jump to navigation

Archive for the ‘Books’ Category

Good progress

Saturday, April 10th, 2010

I made good progress on my topic revision, in prep for turning in the second assignment in RSH9104B. The more I work on this topic, the more I believe it is do-able. It is not my first choice of topic, but my goal is to get my PhD, and then I can work on other topics that interest me. I ordered some books this week and will be working to publish some reviews. I finished up Environmentalism and the New Logic of Business by R. Edward Freeman, Jessica Pierce, and Richard H. Dodd as well as Writing Your Dissertation by Derek Swetnam.

Environmentalism and the New Logic of Business was interesting because it spelled out some of the critical problems facing us on the environmental front. I particularly like the “Shade of Green” idea; firms might be “legal green or light green,” “market green,” “stakeholder green,” “dark green,” or any combination of those.

Writing Your Dissertation was such a high-level overview of the process that it was not relevant to me in my situation. I should have read this book two years ago. If you are a new graduate student or considering grad school, the book may interest you. Otherwise, choose another book. In contrast, I am now reading Destination Dissertation: A Traveler’s Guid to a Done Dissertation, and I am finding this book much more relevant.

Tomorrow morning my goal is to grade papers for the GEN/480 class I am teaching now, and finish up the second assignment in RSH9104B. I hope to also start and finish the first assignment in that class as well.

A Beautiful Mind by Sylvia Nasar

Sunday, October 12th, 2008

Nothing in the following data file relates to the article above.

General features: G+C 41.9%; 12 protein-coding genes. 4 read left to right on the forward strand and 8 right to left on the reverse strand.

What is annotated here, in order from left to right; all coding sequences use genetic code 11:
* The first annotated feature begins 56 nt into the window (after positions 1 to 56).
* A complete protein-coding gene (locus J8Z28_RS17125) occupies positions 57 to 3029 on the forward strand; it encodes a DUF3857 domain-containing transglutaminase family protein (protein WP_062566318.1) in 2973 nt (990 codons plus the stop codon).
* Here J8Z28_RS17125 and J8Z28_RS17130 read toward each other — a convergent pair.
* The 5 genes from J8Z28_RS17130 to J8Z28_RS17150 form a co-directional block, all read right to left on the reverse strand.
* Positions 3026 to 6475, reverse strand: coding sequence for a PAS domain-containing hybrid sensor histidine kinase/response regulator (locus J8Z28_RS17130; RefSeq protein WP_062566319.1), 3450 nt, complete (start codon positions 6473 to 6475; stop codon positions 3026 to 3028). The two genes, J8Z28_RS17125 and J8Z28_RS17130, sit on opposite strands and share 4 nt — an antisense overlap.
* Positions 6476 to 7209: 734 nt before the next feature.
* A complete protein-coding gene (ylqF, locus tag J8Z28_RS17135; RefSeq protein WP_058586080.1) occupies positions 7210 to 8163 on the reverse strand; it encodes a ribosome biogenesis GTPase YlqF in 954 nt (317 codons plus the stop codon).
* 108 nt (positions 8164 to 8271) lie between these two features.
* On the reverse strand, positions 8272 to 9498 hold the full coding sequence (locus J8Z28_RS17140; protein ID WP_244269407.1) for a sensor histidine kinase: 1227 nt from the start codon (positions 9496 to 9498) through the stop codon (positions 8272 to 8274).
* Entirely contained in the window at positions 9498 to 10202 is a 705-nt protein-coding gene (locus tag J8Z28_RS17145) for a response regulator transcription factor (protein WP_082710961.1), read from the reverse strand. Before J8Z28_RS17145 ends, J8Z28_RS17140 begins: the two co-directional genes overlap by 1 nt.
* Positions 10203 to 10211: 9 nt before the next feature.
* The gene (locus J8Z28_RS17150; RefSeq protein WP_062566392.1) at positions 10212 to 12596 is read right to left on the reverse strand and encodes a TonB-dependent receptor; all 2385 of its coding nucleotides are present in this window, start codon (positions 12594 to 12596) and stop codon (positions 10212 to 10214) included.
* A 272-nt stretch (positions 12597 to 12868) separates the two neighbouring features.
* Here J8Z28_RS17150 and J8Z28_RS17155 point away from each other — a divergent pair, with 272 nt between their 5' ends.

I just finished reading A Beautiful Mind by Sylvia Nasar, the poignant story of mathematical genius John Nash. The book chronicles Nash’s life and troubles as he succombs to mental illness, interrupting a promising career in research. As Nash falls deeper into the chasm of paranoid schizophrenia, those around him fail to see the clues until it is too late. He is hospitalized several times and his work is put on hold as he struggles with unseen threats that are very real to him. Most do not recover from demons like those that possess Nash, but somehow through will, determination and the love of his family he slowly returns to a semblance of sanity which allows him to function in society. Nash is best known for game theory studies and it is interesting to read how the governing body of the Nobel prize struggled with some of the same choices important to game theory.

The book reminds us how tenuous sanity can be and forces us to think about how we interpret the actions of others with mental illness. The things that Nash did while sick were unacceptable to society, yet most chose to ignore him when it was not fashionable or beneficial for themselves. The screenplay of the same name takes a small piece of Nash’s life and expands on his delusions. Nasar’s book is far more interesting and the reader is left with the unshakeable feeling that Nash is a far greater and beautiful mind…not because of his brilliance in mathematics or game theory…but because of his unbelieveable steps backward from debilitating mental illness.

I recommend A Beautiful Mind by Sylvia Nasar as a reminder of the fragility of our minds and the strength of our wills.